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Me a workaholic? Give me a break!

On Writing

Me a workaholic? Give me a break!

Stephen H. Provost

You keep using that word. I do not think it means what you think it means.
— Inigo Montoya (Mandy Patinkin) in "The Princess Bride"

My name is Stephen, and I am not, repeat not, a workaholic.

It might look like I am at times, but these days, it’s easy to mistake someone who’s conscientious, driven and passionate about what he does for a workaholic.

What’s wrong with that, you ask?

If people think you’re doing something because you’re addicted to work, they’re likely to tell you to “take a load off,” “relax” or, my favorite, “Don’t take life too seriously.”

I have an offbeat (some might say warped) sense of humor, but I like a good laugh as much as the next person. If there’s anything I might be addicted to (other than caffeine), it’s puns. But addicted to work? You’ve got to be kidding me. That’s like accusing me of being addicted to exhaustion and stress, two of my least favorite things.

Another problem with being mistaken for a workaholic is that people overlook the real reasons you work as hard as you do. Here are a few:

  • You want to make sure a task is done well.
  • You want to meet a deadline.
  • You don’t want to make others do the work that’s your responsibility.
  • You want to succeed. This point is particularly true of the self-employed and small-business owners, who frequently get classified as workaholics. But their motivations aren’t a love of work for its own sake. It requires a tremendous amount of work and dedication to pursue success apart from the established corporate structure, simply because there’s no established support framework. You have to build one from scratch, which requires a lot of work on top of the typical workweek. What most people in this category want is independence. The work is merely a means to that end.
  • You want to feed yourself, contribute to your family’s success and maybe, just maybe, have a little bit left over for (gasp) playtime! (Workaholics don’t have playtime, so if you’re looking for a way to distinguish the conscientious, driven worker from the workaholic, this is a great bullet point to remember.)

All of the above apply to me. As a journalist, I want to make sure my newspaper contains high-quality content and is delivered on time, and I know it’s up to me and my reporter to make that happen.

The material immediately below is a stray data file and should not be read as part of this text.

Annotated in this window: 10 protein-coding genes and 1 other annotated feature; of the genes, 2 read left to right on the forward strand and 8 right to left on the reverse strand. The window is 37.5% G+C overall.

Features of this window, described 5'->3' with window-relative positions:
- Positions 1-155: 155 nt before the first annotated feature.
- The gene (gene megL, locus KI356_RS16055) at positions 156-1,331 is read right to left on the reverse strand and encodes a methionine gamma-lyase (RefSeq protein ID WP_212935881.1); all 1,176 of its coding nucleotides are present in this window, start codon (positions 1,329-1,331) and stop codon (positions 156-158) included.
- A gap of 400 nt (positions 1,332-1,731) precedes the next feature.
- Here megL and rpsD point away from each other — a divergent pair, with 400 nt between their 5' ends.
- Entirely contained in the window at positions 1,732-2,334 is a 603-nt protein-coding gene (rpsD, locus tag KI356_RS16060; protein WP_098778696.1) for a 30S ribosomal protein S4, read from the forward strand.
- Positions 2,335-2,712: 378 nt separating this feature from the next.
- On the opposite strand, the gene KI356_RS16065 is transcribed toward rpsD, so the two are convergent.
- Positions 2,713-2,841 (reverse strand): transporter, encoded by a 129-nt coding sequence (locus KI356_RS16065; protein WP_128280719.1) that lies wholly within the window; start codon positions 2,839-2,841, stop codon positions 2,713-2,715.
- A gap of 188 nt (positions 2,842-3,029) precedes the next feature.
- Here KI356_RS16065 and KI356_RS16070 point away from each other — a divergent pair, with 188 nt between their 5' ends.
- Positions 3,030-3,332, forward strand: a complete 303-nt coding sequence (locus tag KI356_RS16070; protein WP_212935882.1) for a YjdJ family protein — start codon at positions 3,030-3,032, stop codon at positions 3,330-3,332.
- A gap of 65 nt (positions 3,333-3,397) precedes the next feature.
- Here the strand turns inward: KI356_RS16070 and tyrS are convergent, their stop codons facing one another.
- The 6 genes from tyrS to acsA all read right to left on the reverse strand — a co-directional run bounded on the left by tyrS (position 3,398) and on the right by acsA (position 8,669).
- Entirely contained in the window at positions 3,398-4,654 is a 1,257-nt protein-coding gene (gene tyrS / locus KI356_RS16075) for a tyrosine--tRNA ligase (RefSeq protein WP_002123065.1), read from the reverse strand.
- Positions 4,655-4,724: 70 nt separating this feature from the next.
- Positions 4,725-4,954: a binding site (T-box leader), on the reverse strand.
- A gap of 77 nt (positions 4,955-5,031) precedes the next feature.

As an author, I’m trying to establish a support framework (fellow authors and others in the industry; and, most importantly readers) in addition to doing the actual work of writing.

In order to give all this a chance to work, I have to establish clear boundaries. My work as a journalist comes first, because that’s my primary source of income. So, I make sure those goals are met first.

Sometimes, that means working outside the "normal" workday to cover a meeting or respond to breaking news. But that doesn’t mean I go out looking for extra work just for its own sake. I have books to write and market, too. So, on the weekends, I don’t do journalism unless 1) there’s a crisis involving breaking news, 2) my boss asks me to or 3) I need to in order to ensure the aforementioned quality and timeliness standards are met.

I became an author (and a journalist, for that matter) because I love to write. Most of the time, writing isn’t work to me; it’s pleasure. The stuff that goes along with it – the marketing, promotion and the networking – is necessary work. If I were a workaholic, I’d love that stuff. I don’t. Not even close.

Yes, it’s fun to meet other authors and talk to readers, but nine-hour drives to conventions aren’t kind to a 53-year-old body, so they’re not my idea of a good time.

(An aside: I don’t want people contacting me on social media or personal email about their pet peeves regarding the newspaper or telling me that one of my books sucks. Just put yourself in my position. Would you? I don’t think even workaholics enjoy that sort of thing.)

It’s easy to dismiss hardworking, conscientious people who are passionate about what they do as “workaholics,” as though there’s something wrong with them. But is there really? Aren’t hard work, conscientiousness and passion positive traits? They sure were when I was growing up, and I think they still are today.

So, the next time you see someone working hard, don’t assume the person's a masochist or workaholic. Far more likely, it's someone with a goal, a vision, a purpose. And chances are good that, if it's achieved, it will help make the world a little better place.